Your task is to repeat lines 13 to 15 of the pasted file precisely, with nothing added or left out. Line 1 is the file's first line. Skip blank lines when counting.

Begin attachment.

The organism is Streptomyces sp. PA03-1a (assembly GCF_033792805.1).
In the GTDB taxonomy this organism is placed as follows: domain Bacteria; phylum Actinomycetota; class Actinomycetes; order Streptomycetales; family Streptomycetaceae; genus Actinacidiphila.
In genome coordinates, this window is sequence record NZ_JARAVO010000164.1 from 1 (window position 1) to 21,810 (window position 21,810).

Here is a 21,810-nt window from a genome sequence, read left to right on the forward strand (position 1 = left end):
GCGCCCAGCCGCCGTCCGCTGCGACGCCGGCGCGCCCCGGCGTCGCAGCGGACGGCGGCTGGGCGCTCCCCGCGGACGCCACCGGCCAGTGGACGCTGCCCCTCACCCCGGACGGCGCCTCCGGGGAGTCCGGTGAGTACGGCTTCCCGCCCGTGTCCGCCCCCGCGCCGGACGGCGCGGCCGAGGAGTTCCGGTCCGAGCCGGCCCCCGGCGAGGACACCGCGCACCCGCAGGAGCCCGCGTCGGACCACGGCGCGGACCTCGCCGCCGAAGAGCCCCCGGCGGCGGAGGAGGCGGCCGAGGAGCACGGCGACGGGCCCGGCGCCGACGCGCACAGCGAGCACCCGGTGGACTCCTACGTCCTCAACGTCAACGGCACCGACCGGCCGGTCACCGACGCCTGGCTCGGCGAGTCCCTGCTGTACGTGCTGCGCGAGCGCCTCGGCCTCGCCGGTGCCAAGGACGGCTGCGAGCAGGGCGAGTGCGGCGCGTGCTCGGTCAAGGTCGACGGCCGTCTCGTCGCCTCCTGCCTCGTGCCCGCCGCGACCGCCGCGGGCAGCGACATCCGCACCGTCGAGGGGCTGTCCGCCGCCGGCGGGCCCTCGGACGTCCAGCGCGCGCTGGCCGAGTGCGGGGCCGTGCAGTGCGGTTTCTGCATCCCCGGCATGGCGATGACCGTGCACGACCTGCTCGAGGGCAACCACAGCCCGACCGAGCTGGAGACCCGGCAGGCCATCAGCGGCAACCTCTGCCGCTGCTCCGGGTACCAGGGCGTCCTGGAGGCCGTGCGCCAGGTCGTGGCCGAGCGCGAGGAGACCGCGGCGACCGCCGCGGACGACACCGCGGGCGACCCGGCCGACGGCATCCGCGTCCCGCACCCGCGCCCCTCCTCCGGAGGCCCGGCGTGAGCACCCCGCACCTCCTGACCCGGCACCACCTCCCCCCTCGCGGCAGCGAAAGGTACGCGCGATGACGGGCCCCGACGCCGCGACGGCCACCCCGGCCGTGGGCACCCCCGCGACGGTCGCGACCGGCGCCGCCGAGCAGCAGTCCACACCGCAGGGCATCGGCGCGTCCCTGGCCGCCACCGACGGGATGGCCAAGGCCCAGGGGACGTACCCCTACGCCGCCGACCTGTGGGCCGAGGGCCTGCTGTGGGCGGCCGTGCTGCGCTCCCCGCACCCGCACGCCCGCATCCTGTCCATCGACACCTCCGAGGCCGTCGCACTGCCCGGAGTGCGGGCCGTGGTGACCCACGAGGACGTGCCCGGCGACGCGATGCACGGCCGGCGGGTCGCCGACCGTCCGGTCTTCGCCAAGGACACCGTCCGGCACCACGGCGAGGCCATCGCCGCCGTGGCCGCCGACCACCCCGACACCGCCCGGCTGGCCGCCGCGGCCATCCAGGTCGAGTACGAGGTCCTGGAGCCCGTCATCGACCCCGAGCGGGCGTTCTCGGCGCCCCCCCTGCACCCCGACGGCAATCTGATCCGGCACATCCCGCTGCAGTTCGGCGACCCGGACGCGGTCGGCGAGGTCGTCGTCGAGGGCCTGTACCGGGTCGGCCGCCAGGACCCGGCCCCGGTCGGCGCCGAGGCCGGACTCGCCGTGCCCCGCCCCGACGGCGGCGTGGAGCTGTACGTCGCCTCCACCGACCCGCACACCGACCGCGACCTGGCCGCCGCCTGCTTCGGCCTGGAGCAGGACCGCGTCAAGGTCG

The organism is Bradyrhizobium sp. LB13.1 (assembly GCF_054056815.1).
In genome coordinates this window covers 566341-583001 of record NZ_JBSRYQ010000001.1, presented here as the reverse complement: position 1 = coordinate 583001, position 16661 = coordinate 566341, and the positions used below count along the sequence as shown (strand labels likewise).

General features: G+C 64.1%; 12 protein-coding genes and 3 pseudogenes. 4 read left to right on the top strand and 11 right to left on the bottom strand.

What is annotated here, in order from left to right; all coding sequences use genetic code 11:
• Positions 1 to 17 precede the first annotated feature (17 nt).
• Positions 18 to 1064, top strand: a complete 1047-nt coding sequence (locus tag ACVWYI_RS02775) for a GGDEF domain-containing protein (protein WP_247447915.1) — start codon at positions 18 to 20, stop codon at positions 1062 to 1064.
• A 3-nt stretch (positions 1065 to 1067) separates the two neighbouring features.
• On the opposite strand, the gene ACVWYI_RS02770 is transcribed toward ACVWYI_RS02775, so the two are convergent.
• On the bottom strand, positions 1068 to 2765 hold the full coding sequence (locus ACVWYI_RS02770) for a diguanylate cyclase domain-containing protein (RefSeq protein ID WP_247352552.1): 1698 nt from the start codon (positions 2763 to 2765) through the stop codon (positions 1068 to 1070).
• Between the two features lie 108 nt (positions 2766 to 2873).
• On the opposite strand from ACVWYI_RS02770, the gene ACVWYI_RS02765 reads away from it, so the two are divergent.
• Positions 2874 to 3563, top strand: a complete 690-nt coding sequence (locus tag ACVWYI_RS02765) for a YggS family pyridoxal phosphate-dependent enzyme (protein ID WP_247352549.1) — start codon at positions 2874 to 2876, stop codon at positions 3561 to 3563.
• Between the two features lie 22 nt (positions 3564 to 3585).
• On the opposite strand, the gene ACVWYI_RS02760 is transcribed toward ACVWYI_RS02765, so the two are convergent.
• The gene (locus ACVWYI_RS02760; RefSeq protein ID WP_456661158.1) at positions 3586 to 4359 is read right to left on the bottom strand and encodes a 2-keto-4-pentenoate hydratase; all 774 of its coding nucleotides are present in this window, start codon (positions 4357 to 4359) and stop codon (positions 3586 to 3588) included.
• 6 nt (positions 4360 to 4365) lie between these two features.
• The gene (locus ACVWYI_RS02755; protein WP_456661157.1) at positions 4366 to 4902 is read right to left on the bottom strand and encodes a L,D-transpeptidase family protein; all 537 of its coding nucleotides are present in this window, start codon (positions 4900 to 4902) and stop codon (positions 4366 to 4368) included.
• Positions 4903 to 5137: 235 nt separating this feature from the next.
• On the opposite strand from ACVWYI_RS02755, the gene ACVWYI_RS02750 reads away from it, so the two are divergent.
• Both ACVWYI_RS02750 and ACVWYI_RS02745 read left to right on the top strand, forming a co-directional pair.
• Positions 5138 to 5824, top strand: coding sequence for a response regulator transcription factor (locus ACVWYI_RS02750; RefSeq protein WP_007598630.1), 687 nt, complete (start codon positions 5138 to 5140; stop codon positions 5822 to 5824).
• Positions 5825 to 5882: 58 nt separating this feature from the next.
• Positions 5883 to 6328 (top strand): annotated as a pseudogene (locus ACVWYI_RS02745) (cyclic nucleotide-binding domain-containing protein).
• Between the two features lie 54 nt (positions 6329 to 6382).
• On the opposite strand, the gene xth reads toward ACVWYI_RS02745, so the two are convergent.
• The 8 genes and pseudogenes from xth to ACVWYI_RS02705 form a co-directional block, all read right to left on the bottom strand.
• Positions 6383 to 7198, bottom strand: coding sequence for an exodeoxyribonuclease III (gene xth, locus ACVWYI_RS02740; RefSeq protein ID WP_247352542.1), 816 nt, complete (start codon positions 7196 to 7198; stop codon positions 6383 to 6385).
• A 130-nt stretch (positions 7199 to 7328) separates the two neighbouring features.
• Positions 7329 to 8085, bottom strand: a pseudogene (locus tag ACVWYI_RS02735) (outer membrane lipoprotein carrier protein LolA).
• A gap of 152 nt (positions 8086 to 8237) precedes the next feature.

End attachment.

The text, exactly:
• On the opposite strand, the gene ACVWYI_RS02770 is transcribed toward ACVWYI_RS02775, so the two are convergent.
• On the bottom strand, positions 1068 to 2765 hold the full coding sequence (locus ACVWYI_RS02770) for a diguanylate cyclase domain-containing protein (RefSeq protein ID WP_247352552.1): 1698 nt from the start codon (positions 2763 to 2765) through the stop codon (positions 1068 to 1070).
• Between the two features lie 108 nt (positions 2766 to 2873).